Cleveland stem cell investigators awarded $3.1 million
National Institute on Aging funds research
The Center for Stem Cell and Regenerative Medicine in Cleveland has received two grants totaling $3.1 million from the National Institute on Aging to study the role of stem cells in aging.
The Center for Stem Cell and Regenerative Medicine (CSCRM) is a consortium of Case Western Reserve University (Case), University Hospitals of Cleveland (UH) and The Cleveland Clinic. The two grants, to be disbursed over five years, were awarded to Stanton Gerson, M.D., director of the Cleveland Center for Stem Cell and Regenerative Medicine; George Muschler, M.D., an orthopaedic surgeon at The Cleveland Clinic; and Jaroslow Maciejewski, M.D., a hematologist at the Clinic. All three are faculty members of the Case School of Medicine.
The grants represent two of five awards made nationwide by the National Institute on Aging, part of the National Institutes of Health, for stem cell research in the area of aging.
"Competition for funding is keen and the multiple awards to Center for Stem Cell and Regenerative Medicine members underscores the quality and competitive merit of the innovative stem cell work being conducted at the center," Dr. Gerson said. "Cutting-edge clinical research on adult stem cells continues to lead to clinical trials in stem cell failure, cancer and orthopedic disorders, areas in which the Clinic and UH are nationally recognized."
Dr. Gerson received a grant for his project "Declining DNA Repair in Aging Hematopoietic Stem Cells," a study to test the hypothesis that deterioration of blood stem cells in bone marrow contributes to anemia and bone marrow failure in the aging process. The ability to divide and faithfully produce more cells is an important part of a stem cell's ability to contribute therapeutically. However, as cells age, they may not be able to divide properly.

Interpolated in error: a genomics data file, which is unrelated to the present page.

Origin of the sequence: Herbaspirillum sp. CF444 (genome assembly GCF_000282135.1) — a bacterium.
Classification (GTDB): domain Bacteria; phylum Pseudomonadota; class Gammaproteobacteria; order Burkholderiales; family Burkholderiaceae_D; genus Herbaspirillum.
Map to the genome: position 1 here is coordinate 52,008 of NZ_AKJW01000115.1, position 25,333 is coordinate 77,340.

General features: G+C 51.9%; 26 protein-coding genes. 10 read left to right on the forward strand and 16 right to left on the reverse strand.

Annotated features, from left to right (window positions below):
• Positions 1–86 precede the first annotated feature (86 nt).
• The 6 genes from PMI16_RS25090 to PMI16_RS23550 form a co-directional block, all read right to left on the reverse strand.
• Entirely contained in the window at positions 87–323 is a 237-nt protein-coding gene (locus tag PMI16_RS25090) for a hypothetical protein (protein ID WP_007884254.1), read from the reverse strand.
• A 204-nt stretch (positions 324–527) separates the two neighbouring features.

Dr. Gerson's team will study the ability of stem cells from individuals, ages 50 to 90, to withstand DNA damage associated with aging and with environmental toxins. In addition to being director of the Center for Stem Cell and Regenerative Medicine, Dr. Gerson is director of the Case Comprehensive Cancer Center and University Hospital's Ireland Cancer Center.
Stem cells have the potential to develop into various cell types and function as a "repair system" for the body. Theoretically, stem cells can divide without limit to replenish other cells for an individual's lifetime. When a stem cell divides, each new cell has the potential to remain a stem cell or to develop with a more specialized function, such as a muscle cell or a blood cell.
Drs. Muschler and Maciejewski received a grant for their project "Optimizing Assays of Human Stem Cells in Bone Marrow," a study that focuses on understanding the relationship between the stem cells in bone and marrow and the health of bone and marrow tissue during aging. Bone marrow contains multiple types of stem cells, including hematopoietic stem cells that form blood and connective tissue stem cells and progenitors that can form bone marrow stroma, bone, fat, cartilage and other tissues.
Using bone marrow samples from patients ages 30 to 90 undergoing elective hip replacement they will examine how the number and function of these cells changes with age and the relationship between the stem cell pool and tissue health.
Commenting on the significance of these awards, Dr. Muschler states, "These grants create an exciting opportunity for us, and reinforce the expanding role and leadership that Cleveland is taking in linking state-of-the-art stem cell research to clinical problems and applications."
Source: Eurekalert & othersLast reviewed: By John M. Grohol, Psy.D. on 21 Feb 2009
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